Definitions, definitions, definitions. It's hard to get any context whatsoever in mathematics without first knowing those definitions. If you, as a player, do not understand the basics of what something is, you certainly won't be able to grasp the deeper meaning of more powerful theorems and lemmata. It sounds like a simple thing, but I can tell you as a former undergraduate that just understanding what things are before trying to grasp the importance of results makes a world of difference. Know what things are before studying them in depth. This idea is lost on so many people trying to study quizbowl math.

I find that reviewing a few examples from each studied result can work wonders. Even if a student knows the terminology, results can sometimes be difficult to grasp without looking into how the results can be applied to a problem. Although most of these examples will not manifest themselves within the context of quizbowl questions, they are quite often illustrated in ways that illuminate the purpose of the theorems. Also, mathematics is learned by doing, so actually working a few similar exercises can make the material stick.

Becoming good at mathematics questions takes time and the rewards are very slim. Becoming great at mathematics takes lots of time and, to be honest, is only truly rewarded by the most knowledgeable editors and writers. Why is that? Well it's hard to reward someone's depth and breadth of knowledge in the subject unless you understand how such questions should be structured. It can also be tough to even write a math question in an accessible yet not stale way unless you have experience with exactly how difficult certain topics are in actual practice. (As an aside for another day, it is unreasonable to expect a non-math person to be able to gauge what both math and non-math people know about math with utmost precision. Unfortunately, math writers capable of such precision are rare at this time because it takes years to learn that stuff. You surely can't blame most math editors for not having this knowledge. It's tough to get!) I can say with certainty that almost all math writers and editors have pretty decent knowledge of math that was important to their plans of study in their undergraduate programs. So definitely study those areas. (ODE, PDE, calculus, stats, linear algebra)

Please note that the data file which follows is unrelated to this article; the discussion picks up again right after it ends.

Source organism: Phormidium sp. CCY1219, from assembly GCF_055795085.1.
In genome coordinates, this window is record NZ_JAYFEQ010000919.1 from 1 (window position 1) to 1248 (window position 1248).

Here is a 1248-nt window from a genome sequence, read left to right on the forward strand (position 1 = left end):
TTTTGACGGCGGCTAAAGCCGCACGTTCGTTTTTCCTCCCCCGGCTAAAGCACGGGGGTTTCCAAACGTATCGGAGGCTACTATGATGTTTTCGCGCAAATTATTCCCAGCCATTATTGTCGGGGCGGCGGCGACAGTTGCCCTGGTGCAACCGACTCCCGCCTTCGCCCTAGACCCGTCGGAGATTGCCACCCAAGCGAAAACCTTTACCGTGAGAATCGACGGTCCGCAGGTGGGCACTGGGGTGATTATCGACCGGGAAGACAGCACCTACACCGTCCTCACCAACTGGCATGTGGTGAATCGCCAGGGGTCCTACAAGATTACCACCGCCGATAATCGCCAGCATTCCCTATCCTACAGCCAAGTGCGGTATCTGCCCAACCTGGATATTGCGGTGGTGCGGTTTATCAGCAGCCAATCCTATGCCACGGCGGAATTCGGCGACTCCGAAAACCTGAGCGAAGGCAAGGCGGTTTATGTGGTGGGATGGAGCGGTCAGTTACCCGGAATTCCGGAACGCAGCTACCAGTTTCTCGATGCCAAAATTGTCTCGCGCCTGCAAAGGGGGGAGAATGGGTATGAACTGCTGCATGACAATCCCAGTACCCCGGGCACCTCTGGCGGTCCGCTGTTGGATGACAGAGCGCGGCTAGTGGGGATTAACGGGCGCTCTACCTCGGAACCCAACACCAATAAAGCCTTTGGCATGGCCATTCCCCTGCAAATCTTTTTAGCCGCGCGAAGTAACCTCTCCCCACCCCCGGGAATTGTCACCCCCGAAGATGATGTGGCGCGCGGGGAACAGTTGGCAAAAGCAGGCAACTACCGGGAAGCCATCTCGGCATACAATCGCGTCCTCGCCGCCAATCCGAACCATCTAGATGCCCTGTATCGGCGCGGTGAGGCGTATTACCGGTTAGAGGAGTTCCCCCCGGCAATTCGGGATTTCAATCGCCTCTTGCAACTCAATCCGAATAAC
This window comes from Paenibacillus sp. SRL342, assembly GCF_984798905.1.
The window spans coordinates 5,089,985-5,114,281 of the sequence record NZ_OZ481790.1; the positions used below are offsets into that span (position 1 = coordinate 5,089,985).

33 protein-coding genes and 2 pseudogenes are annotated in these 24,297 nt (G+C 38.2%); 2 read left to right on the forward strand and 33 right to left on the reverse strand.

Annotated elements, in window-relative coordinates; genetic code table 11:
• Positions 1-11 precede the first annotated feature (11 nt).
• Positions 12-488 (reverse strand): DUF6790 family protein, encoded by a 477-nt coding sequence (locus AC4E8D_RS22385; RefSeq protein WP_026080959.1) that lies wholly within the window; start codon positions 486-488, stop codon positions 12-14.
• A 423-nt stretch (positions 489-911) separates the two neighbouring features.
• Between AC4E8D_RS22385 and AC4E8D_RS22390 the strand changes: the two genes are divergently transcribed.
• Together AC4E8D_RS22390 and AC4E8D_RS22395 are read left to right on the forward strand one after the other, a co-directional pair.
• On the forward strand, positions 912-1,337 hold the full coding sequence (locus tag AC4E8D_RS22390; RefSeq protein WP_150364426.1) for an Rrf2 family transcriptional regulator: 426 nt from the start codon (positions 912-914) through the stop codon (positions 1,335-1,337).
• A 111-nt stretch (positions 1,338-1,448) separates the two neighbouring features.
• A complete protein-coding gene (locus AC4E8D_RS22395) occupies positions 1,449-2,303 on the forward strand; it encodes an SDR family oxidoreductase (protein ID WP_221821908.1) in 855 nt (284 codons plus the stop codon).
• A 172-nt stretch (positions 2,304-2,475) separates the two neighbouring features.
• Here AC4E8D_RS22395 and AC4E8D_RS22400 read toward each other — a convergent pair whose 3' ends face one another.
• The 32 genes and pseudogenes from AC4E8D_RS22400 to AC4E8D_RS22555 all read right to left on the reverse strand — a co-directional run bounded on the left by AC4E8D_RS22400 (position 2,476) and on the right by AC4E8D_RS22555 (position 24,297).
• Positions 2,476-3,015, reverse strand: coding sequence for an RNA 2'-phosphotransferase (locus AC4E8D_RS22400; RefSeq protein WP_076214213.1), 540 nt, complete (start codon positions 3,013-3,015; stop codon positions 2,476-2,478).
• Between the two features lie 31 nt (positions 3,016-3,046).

When you get to regular college difficulty and beyond, the issue of broadness of topics also manifests itself. In high school, strong knowledge of high school level algebra, geometry, trigonometry, prob and stats, and calculus is good enough to make a player somewhat effective even without any extra knowledge. Once you get into college regular difficulty, other topics show up. Popular ones include linear algebra, introductory stats, differential equations, and anything engineering and science players have to take as prerequisites. I strongly suggest looking at material from those required courses. Of course, math is a rather broad subject, so things that math majors study such as topology, algebra, analysis, number theory, discrete math, and numerical methods will also show up. I never really studied quizbowl math for the sake of studying it, however I think this is where math can become really challenging for non-math people. However, the idea for studying this stuff is actually the same as before. Know your definitions then go and read some theorems and try to understand those with some (hopefully) simple examples. In that way, clues will stick better. Of course, herein lies the difficulty of math. It's not easy to develop a technical understanding of these things without some sort of fundamental math background past, say, AP calculus.